The 39-year-old kicked his way to his fourth U.S. indoor title.
(c) 2014 Race Results Weekly, all rights reserved. Used with permission.
ALBUQUERQUE — He had to beat 18 other men on the 200m oval, but Bernard Lagat kicked his way to his fourth U.S. indoor 3000m title on Saturday at the Albuquerque Convention Center, clocking 7:46.01 in a sometimes rough and tumble race. By winning here today, he will be able to defend his IAAF World Indoor Championships title at the same distance in Sopot, Poland, early next month.
“I’m excited to go to World Championships, and you know why? Because I’m going there as a defending champion,” Lagat told reporters, surrounded by seven young fans, including his son, Miika, and daughter Gianna. “So, in my head, I’m thinking, can I still do this? This is exactly the kind of world championships race.”
Nike’s Andrew Bumbalough set a strong early pace, taking the pack through 1000m in 2:36.8. In Albuquerque’s thin air, that pace was fast enough to string out the field, and soon there were only five men in contention: Bumbalough, his Nike training mates Ryan Hill and Lopez Lomong, Olympic silver medalist Galen Rupp (Nike Oregon Project) and Lagat (Nike). Sitting in fifth place, Lagat liked the way the race was shaping up.
“I wanted to make sure that the guys that I’ve been thinking about and keeping an eye on were all in front,” Lagat explained. “And you know what? It happened perfectly in the middle of the race.”
Bumbalough, who ran the 2000m at the NYRR Millrose Games in New York one week ago, managed to stay on the lead through 2000m (5:13.1), but was clearly tiring. A lap later, he slowed as he came down the homestretch, making it difficult for other athletes to go by him (he was later disqualified for interference). Nonetheless, that set-up a four-way race with 600m to go between Lagat, Rupp, Lomong and Hill. Rupp was the first to make a move.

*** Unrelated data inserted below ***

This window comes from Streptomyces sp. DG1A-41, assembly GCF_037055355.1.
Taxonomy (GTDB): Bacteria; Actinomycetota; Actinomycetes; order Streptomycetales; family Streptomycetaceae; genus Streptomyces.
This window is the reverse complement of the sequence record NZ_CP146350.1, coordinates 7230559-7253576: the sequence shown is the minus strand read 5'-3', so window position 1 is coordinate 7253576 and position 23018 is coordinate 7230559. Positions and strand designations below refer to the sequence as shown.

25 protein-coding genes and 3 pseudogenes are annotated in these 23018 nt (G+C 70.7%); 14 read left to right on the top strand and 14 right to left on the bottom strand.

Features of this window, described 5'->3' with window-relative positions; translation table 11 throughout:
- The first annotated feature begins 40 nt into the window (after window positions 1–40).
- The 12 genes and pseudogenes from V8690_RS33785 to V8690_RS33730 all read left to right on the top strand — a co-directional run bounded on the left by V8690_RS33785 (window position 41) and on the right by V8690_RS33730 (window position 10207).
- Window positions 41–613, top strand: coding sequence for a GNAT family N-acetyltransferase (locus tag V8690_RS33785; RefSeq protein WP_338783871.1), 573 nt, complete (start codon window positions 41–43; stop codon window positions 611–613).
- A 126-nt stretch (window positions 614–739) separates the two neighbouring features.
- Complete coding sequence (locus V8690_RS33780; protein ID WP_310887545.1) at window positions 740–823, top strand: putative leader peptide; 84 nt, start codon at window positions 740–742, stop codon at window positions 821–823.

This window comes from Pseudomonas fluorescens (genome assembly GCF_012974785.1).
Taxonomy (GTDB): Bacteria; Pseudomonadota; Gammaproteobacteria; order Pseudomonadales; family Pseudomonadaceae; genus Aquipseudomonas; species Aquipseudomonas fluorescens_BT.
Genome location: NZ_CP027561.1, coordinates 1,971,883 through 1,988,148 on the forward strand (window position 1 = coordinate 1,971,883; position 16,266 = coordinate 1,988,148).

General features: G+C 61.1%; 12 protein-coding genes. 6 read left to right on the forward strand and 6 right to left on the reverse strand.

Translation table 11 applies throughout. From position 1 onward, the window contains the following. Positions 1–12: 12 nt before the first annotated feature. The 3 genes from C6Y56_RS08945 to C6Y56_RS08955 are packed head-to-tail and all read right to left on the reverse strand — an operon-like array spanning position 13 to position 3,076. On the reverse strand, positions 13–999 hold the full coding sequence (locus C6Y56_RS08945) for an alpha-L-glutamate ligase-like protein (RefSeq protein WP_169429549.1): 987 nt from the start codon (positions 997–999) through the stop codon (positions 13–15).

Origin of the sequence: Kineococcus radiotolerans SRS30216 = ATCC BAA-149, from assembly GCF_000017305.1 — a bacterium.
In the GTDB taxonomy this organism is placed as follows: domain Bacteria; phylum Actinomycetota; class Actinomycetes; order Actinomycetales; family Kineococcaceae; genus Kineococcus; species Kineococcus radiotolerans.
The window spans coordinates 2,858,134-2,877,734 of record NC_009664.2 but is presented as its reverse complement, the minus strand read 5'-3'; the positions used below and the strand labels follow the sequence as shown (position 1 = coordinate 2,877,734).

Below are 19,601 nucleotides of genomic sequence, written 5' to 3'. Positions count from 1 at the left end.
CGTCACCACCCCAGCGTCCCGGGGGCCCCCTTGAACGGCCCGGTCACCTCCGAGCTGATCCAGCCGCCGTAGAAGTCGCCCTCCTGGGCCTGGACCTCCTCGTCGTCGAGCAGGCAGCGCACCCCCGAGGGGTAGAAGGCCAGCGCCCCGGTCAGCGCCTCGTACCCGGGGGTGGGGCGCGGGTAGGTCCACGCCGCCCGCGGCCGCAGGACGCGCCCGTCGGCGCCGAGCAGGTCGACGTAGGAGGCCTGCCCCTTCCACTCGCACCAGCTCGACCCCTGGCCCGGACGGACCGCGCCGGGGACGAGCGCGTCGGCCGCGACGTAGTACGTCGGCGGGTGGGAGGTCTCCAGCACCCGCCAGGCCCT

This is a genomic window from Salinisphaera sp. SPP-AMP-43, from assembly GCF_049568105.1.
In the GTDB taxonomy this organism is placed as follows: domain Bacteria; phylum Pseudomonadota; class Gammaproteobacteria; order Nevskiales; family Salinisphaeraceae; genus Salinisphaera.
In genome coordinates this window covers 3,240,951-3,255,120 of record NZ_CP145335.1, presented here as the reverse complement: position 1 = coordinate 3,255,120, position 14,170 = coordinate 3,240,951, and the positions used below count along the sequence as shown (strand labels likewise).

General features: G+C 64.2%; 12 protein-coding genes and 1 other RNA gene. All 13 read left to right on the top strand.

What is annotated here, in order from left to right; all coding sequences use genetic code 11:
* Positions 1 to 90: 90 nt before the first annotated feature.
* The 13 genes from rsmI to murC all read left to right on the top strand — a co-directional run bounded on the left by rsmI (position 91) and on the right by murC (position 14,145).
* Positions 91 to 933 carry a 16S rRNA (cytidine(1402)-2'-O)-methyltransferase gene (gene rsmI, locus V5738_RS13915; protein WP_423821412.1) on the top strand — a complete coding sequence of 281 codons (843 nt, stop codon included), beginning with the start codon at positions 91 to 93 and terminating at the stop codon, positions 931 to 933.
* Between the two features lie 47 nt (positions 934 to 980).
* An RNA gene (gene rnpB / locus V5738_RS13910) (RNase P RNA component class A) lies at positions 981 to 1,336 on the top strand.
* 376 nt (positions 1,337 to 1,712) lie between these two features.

“Two laps to go, I was feeling really great,” Lagat continued. “I wanted to watch for Galen who is capable of running really hard, all out. So, when I saw him making a move, he made a good move. But, it wasn’t a move that was really too hard for me.”
Rupp led the race with two laps to go, followed by Lagat, Hill and a flagging Lomong. Lagat turned up the heat, clocking 27.8 for the penultimate lap, then scorched the bell lap in in exactly the same time, according to the official splits. Rupp was in third on the backstretch of the final lap and had to dig deep to get around Hill, plus navigate through several lapped runners.
“I knew it was going to come down to a kick whether it was fast of slow,” Rupp said in his post-race interview. “It was hard. I stayed calm the last lap and trusted my speed.”
Closing in 29.6 seconds, Rupp captured the runner-up spot and, like Lagat, qualified for the IAAF World Indoor Championships. Hill took third (7:49.62) and Lomong fourth (7:56.65).